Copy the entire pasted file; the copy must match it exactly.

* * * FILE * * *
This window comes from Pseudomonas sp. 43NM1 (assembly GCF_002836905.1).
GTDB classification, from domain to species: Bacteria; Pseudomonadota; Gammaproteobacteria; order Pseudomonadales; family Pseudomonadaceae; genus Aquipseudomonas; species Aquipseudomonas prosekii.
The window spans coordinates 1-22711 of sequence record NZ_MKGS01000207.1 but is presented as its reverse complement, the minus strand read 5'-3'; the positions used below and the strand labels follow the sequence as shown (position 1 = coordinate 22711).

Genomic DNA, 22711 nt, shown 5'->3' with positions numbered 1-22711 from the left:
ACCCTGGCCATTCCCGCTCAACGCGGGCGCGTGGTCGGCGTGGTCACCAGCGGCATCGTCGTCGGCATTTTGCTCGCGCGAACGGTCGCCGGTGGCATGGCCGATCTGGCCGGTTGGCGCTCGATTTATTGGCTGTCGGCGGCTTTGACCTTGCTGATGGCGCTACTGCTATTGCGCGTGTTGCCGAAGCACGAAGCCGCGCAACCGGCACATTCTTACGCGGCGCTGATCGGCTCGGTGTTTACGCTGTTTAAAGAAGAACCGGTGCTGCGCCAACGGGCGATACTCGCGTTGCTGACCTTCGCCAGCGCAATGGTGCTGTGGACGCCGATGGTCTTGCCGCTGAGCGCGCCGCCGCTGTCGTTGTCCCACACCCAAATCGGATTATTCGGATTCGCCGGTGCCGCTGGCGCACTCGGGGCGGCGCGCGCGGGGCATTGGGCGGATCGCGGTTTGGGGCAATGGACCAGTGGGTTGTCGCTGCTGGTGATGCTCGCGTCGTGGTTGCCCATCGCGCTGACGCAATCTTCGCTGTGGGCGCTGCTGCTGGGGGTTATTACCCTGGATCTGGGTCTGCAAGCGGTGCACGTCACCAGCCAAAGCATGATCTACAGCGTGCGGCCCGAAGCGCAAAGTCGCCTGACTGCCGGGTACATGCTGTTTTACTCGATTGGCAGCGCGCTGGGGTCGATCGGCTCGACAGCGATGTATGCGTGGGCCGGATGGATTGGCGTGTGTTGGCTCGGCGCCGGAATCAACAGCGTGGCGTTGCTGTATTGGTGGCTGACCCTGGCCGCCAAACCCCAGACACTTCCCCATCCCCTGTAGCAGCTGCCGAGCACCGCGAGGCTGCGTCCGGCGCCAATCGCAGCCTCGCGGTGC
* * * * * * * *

This window comes from Pseudomonas sp. 43NM1 (assembly GCF_002836905.1).
GTDB classification, from domain to species: Bacteria; Pseudomonadota; Gammaproteobacteria; order Pseudomonadales; family Pseudomonadaceae; genus Aquipseudomonas; species Aquipseudomonas prosekii.
The window spans coordinates 1-22711 of sequence record NZ_MKGS01000207.1 but is presented as its reverse complement, the minus strand read 5'-3'; the positions used below and the strand labels follow the sequence as shown (position 1 = coordinate 22711).

Genomic DNA, 22711 nt, shown 5'->3' with positions numbered 1-22711 from the left:
ACCCTGGCCATTCCCGCTCAACGCGGGCGCGTGGTCGGCGTGGTCACCAGCGGCATCGTCGTCGGCATTTTGCTCGCGCGAACGGTCGCCGGTGGCATGGCCGATCTGGCCGGTTGGCGCTCGATTTATTGGCTGTCGGCGGCTTTGACCTTGCTGATGGCGCTACTGCTATTGCGCGTGTTGCCGAAGCACGAAGCCGCGCAACCGGCACATTCTTACGCGGCGCTGATCGGCTCGGTGTTTACGCTGTTTAAAGAAGAACCGGTGCTGCGCCAACGGGCGATACTCGCGTTGCTGACCTTCGCCAGCGCAATGGTGCTGTGGACGCCGATGGTCTTGCCGCTGAGCGCGCCGCCGCTGTCGTTGTCCCACACCCAAATCGGATTATTCGGATTCGCCGGTGCCGCTGGCGCACTCGGGGCGGCGCGCGCGGGGCATTGGGCGGATCGCGGTTTGGGGCAATGGACCAGTGGGTTGTCGCTGCTGGTGATGCTCGCGTCGTGGTTGCCCATCGCGCTGACGCAATCTTCGCTGTGGGCGCTGCTGCTGGGGGTTATTACCCTGGATCTGGGTCTGCAAGCGGTGCACGTCACCAGCCAAAGCATGATCTACAGCGTGCGGCCCGAAGCGCAAAGTCGCCTGACTGCCGGGTACATGCTGTTTTACTCGATTGGCAGCGCGCTGGGGTCGATCGGCTCGACAGCGATGTATGCGTGGGCCGGATGGATTGGCGTGTGTTGGCTCGGCGCCGGAATCAACAGCGTGGCGTTGCTGTATTGGTGGCTGACCCTGGCCGCCAAACCCCAGACACTTCCCCATCCCCTGTAGCAGCTGCCGAGCACCGCGAGGCTGCGTCCGGCGCCAATCGCAGCCTCGCGGTGC